"When is a program and its plug-ins considered a single combined program?

It depends on how the main program invokes its plug-ins. If the main program uses fork and exec to invoke plug-ins, and they establish intimate communication by sharing complex data structures or shipping complex data structures back and forth, that can make them one single combined program. A main program that uses a simple fork and exec to invoke plug-ins and does not establish intimate communication between them results in the plug-ins being a separate program.

If the main program dynamically links plug-ins, and they make function calls to each other and share data structures, we believe they form a single combined program, which must be treated as an extension of both the main program and the plug-ins. If the main program dynamically links plug-ins, but the communication between them is limited to invoking the 'main' function of the plug-in with some options and waiting for it to return, that is a borderline case."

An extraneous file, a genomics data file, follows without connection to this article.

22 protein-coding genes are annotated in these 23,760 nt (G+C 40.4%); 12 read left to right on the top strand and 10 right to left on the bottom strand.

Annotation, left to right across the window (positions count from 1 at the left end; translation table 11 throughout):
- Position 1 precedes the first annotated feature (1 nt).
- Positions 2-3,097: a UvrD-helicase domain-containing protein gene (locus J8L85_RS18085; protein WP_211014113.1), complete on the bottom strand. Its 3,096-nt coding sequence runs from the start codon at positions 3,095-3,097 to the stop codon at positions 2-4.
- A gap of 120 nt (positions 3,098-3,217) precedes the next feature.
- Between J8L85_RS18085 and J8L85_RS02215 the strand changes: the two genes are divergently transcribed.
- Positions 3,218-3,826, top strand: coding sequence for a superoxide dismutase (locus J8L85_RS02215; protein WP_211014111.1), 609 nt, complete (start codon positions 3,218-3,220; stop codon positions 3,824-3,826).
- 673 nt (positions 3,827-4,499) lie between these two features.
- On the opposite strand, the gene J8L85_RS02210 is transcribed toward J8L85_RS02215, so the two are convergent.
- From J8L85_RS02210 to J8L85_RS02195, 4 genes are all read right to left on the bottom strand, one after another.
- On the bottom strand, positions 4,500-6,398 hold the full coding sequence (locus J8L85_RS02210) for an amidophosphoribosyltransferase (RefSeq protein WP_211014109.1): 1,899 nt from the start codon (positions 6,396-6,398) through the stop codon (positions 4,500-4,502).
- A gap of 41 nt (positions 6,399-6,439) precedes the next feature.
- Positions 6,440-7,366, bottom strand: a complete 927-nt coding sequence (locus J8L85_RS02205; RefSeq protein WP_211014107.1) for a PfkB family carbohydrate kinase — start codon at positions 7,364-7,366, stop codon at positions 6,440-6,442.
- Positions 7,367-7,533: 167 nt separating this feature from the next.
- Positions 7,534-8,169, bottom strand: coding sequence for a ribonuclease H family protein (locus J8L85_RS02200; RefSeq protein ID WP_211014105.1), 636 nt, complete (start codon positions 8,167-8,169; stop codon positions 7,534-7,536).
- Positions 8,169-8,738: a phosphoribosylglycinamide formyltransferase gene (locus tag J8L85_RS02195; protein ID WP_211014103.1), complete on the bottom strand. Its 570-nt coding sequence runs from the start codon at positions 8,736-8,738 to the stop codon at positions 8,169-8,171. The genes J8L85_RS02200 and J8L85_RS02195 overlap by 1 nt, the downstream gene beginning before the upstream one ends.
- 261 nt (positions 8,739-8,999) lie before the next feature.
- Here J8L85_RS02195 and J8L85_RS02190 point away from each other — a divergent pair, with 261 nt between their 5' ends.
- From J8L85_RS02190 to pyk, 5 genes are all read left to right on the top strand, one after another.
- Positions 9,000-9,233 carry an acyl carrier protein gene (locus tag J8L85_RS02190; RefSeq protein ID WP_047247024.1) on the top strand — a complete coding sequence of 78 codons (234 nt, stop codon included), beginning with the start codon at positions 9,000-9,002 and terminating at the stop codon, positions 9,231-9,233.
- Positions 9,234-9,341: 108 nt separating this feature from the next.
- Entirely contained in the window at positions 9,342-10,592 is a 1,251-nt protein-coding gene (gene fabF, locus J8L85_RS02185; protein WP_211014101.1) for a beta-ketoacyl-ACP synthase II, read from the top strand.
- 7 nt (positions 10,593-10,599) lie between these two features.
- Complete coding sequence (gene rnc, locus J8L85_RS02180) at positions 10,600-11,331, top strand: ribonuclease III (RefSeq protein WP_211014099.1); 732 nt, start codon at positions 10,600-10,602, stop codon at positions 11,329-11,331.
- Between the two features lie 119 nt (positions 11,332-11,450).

Makes sense, right?

Well, not really. The way modern computers, software, and operating systems work, this means a lot of different things can conceptually be argued to fall under the license that most people would definitely not attribute as being the same system.

In official discussions between GNU and WordPress, the general opinion was that plugins and themes are generally derivative works. It's theoretically possible to build an isolated plugin that doesn't interact with the rest of WordPress in a way that makes it not inherit the GPL, but realistically, no one is bothering to do that because it eliminates pretty much any reason you would have to make it a plugin in the first place.